When I started going to the weekly sessions at Fierce Backbone, I discovered that human warmth was not on offer. Even if you just glance at the picture I’ve posted, you get an idea what the people are like. I realize they are in the middle of a scene, but even when they were not acting, the were acting: it was like being in high school again and unable to get into the long-established cliques. The actress in red, second from left—De Ann M. Odom—was one of the most cliquish people in the clique. In four months we never exchanged one word. I tried, but she, and most of the others, were unapproachable. I think she is a fine actress, but I never felt that she—or any of the others—wanted me there.

 
And who were some of the others? Bob Telford, veteran actor and now on the board of directors, always sat haggard and downtrodden against a wall, and never opened his mouth to opine on anything. If I wanted to cast someone in the role of a depressed sex offender at the end of his rope, it would be him. Then there was Clifford S. Blackburn, another person on the board: an imposing nonentity currently working on a two-hour monologue about the life and times of Ulysses S. Grant. If you ever want help getting to sleep, find a recording of someone reading from this monologue. And finally, there was Paul Messinger, a roly-poly, sheep-clad wolf of a man who relished his power and authority as a board member in the little world of Fierce, and someone thoroughly accomplished in the art of the pointed baritone question and the slap-in-the-face rebuke.

 
So why did I stay? 1) I didn’t know where else to go. 2) I thought I’d give them a chance. 3) They are all serious and committed to their art. I tried to disregard the clubbiness and the weekly snubs, hoping that better things would follow.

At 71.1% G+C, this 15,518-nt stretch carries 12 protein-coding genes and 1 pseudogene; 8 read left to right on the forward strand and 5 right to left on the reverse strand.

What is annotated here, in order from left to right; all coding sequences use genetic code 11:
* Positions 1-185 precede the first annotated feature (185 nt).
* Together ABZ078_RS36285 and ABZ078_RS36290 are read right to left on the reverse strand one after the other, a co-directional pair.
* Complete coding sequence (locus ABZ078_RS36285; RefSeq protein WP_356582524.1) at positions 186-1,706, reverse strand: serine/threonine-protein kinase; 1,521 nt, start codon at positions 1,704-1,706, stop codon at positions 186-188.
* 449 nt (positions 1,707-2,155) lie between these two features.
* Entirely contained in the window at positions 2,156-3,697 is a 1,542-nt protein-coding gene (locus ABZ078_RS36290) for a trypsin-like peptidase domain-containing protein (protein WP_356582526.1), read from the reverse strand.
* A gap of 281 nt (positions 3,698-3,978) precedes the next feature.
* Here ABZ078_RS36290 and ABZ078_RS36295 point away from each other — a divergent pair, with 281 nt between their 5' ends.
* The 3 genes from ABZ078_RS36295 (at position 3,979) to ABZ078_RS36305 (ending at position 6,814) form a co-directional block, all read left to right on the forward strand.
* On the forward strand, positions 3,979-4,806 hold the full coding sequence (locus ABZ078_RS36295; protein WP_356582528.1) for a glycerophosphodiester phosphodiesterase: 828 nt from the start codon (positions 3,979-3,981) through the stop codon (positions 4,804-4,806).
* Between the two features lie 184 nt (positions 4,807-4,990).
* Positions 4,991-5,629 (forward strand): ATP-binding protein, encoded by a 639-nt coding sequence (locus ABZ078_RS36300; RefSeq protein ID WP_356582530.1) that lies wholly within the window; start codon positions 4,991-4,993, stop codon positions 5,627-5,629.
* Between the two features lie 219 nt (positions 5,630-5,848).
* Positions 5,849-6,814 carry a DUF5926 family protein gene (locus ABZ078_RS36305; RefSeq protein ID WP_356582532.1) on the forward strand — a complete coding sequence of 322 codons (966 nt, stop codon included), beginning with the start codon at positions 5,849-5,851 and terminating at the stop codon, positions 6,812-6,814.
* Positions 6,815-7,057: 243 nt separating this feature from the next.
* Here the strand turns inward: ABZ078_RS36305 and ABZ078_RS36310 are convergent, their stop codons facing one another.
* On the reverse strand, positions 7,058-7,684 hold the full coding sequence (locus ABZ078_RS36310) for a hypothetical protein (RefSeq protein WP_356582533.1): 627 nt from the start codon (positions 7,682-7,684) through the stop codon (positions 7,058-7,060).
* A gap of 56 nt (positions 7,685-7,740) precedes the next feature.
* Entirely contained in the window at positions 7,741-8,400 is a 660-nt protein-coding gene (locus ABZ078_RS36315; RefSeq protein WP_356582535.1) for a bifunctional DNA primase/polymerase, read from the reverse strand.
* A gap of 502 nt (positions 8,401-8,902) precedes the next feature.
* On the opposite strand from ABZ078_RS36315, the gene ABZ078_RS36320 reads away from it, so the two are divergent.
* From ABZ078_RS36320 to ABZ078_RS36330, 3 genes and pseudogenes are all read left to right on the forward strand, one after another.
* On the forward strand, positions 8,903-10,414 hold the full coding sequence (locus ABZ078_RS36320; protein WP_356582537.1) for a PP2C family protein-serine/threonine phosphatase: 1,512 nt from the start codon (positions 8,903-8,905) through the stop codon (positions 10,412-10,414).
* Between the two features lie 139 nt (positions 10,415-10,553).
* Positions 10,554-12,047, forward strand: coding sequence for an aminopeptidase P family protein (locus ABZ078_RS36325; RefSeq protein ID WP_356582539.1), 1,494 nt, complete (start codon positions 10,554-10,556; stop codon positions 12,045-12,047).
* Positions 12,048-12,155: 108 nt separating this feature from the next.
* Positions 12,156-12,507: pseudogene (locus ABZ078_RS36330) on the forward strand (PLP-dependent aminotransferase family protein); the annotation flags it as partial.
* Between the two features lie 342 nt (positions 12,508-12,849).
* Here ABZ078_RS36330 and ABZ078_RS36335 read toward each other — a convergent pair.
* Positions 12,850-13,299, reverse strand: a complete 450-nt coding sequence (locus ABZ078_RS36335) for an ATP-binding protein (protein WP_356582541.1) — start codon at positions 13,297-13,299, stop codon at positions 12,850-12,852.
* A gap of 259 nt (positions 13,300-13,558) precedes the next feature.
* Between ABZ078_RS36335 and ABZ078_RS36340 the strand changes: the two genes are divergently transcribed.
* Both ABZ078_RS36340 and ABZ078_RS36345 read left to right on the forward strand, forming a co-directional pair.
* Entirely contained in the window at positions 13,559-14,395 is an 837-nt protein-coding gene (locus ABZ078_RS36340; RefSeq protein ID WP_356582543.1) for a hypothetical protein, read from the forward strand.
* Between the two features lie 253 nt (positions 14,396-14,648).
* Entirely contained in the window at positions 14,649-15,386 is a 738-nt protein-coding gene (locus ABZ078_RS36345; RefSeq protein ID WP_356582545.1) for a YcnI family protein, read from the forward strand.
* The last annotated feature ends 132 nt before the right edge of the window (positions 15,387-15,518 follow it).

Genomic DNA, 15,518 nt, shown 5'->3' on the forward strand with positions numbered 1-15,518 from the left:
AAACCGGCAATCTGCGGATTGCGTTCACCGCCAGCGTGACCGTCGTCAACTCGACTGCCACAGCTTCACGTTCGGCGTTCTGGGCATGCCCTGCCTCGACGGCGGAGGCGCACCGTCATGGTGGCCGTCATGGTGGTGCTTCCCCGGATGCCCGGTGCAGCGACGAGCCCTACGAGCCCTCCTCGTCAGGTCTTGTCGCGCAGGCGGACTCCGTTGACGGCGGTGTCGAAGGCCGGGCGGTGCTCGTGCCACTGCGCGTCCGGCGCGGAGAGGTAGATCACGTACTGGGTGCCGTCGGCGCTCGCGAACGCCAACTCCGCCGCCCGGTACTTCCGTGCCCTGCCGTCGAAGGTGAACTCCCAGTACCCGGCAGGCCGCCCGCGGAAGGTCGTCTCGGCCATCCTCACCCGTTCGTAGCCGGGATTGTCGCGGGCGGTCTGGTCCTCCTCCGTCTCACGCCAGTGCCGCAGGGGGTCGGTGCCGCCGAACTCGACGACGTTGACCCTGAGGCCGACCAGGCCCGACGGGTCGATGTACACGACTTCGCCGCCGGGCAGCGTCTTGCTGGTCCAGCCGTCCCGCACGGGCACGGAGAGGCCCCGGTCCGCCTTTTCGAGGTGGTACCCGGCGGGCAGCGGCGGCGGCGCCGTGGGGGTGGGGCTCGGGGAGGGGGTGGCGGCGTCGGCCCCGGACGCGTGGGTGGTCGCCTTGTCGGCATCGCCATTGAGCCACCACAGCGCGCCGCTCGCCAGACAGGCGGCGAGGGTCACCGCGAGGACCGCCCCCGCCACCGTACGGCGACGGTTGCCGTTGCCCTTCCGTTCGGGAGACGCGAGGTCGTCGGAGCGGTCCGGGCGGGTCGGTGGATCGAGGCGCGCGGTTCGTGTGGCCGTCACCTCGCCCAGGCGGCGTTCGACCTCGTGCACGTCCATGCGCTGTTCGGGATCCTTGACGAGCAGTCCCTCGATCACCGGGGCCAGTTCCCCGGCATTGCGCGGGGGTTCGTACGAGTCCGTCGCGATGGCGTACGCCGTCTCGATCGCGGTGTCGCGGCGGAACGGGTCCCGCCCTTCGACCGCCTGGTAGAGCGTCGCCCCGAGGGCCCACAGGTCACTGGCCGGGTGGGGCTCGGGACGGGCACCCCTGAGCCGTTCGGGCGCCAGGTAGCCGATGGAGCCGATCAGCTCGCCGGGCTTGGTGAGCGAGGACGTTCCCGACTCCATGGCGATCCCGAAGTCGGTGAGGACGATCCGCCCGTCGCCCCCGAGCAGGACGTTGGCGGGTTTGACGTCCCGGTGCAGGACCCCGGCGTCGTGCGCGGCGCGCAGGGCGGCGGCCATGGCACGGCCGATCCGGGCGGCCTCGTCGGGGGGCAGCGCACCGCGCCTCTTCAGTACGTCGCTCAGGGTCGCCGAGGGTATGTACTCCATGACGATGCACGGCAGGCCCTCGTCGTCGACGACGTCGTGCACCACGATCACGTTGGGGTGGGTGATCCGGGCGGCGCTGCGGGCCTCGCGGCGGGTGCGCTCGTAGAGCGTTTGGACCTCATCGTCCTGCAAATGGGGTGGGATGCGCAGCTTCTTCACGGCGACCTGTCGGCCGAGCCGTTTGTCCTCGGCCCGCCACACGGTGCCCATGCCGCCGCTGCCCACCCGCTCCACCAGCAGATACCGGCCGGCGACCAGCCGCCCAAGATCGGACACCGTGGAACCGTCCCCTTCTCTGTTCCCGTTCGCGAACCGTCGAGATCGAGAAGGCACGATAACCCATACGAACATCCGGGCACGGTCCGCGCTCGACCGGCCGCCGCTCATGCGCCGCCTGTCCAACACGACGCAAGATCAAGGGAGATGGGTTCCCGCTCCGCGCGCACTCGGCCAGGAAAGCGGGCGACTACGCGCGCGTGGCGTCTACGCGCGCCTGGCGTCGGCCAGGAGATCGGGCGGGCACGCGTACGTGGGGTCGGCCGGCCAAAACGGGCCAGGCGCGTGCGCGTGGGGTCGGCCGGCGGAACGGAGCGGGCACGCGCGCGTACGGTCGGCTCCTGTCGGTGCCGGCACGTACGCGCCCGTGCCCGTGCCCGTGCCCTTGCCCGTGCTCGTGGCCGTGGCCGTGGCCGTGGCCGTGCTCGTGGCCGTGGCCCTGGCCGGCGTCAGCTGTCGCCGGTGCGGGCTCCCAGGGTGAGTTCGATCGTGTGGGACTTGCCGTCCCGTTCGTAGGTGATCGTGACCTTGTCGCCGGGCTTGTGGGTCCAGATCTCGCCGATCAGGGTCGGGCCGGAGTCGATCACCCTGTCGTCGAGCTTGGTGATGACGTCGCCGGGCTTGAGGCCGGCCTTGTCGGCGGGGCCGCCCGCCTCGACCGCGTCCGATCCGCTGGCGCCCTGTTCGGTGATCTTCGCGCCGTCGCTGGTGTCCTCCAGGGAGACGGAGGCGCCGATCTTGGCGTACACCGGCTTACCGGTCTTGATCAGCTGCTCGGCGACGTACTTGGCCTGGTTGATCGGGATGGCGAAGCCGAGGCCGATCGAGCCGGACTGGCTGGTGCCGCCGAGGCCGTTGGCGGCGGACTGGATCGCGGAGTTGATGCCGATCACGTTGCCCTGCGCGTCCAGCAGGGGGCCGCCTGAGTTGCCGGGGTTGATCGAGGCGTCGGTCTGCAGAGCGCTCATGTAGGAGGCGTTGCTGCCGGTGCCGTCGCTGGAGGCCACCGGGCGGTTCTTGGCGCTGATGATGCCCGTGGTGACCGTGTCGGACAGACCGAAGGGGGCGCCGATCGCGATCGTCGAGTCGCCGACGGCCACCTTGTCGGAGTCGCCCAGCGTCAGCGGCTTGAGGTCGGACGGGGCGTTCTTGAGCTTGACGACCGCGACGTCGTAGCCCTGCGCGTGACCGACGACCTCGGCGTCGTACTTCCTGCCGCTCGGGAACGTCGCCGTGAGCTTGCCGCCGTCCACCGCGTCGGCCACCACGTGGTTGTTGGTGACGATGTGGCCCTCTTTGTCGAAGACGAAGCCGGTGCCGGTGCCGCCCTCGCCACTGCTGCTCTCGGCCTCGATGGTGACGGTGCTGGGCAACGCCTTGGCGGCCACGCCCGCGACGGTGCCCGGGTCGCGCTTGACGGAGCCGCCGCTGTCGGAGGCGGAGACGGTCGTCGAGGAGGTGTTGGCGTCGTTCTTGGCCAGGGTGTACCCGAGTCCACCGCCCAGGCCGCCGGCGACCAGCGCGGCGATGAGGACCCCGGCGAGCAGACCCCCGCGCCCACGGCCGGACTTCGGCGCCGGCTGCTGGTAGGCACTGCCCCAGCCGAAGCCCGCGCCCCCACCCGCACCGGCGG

It was clash of personalities from the start. They probably sensed right away (and correctly) that I’m more a literary than a theatre person. And this brings me to maybe the heart of the conflict: poetry is an extreme example of a purely literary enterprise; theatre, on the other hand, straddles the world of serious art and show business. What most actors end up doing is not Shakespeare or Sophocles or Ibsen or even Neil Simon: it’s commercials, it’s TV, it’s Netflix, etc. etc., though SOME of the time what they do is in the service of “serious art” and “literature.” Way back in college I read an essay by Arthur C. Danto on the question of whether philosophy was literature. His conclusion was that while there were many overlapping areas, philosophy was certainly not literature. The same with theatre. This explains why, to an extent, I was such a fish out of water. Theatre’s another discipline. When Fierce actors raised their hands to announce that they had just landed a part in a commercial, or in a new Netflix series, I had to ask myself, “What am I doing here?”